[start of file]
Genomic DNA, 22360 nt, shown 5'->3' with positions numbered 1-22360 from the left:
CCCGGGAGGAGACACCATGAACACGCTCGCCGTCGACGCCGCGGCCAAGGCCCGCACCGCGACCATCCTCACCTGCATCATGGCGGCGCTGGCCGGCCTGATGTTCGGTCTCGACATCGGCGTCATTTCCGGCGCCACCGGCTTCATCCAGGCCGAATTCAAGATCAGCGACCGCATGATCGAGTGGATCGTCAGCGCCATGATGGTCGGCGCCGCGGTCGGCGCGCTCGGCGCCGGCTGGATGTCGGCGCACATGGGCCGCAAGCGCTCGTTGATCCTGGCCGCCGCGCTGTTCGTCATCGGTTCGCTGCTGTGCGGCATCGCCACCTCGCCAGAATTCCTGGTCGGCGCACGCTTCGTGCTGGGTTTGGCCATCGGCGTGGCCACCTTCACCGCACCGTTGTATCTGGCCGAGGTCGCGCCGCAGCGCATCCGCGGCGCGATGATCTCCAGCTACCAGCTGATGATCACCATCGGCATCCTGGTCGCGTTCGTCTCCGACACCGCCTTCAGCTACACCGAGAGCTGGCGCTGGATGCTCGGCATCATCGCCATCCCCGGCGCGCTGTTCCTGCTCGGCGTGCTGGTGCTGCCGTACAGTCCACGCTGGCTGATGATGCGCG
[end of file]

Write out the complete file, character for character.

Genomic DNA, 22360 nt, shown 5'->3' with positions numbered 1-22360 from the left:
CCCGGGAGGAGACACCATGAACACGCTCGCCGTCGACGCCGCGGCCAAGGCCCGCACCGCGACCATCCTCACCTGCATCATGGCGGCGCTGGCCGGCCTGATGTTCGGTCTCGACATCGGCGTCATTTCCGGCGCCACCGGCTTCATCCAGGCCGAATTCAAGATCAGCGACCGCATGATCGAGTGGATCGTCAGCGCCATGATGGTCGGCGCCGCGGTCGGCGCGCTCGGCGCCGGCTGGATGTCGGCGCACATGGGCCGCAAGCGCTCGTTGATCCTGGCCGCCGCGCTGTTCGTCATCGGTTCGCTGCTGTGCGGCATCGCCACCTCGCCAGAATTCCTGGTCGGCGCACGCTTCGTGCTGGGTTTGGCCATCGGCGTGGCCACCTTCACCGCACCGTTGTATCTGGCCGAGGTCGCGCCGCAGCGCATCCGCGGCGCGATGATCTCCAGCTACCAGCTGATGATCACCATCGGCATCCTGGTCGCGTTCGTCTCCGACACCGCCTTCAGCTACACCGAGAGCTGGCGCTGGATGCTCGGCATCATCGCCATCCCCGGCGCGCTGTTCCTGCTCGGCGTGCTGGTGCTGCCGTACAGTCCACGCTGGCTGATGATGCGCG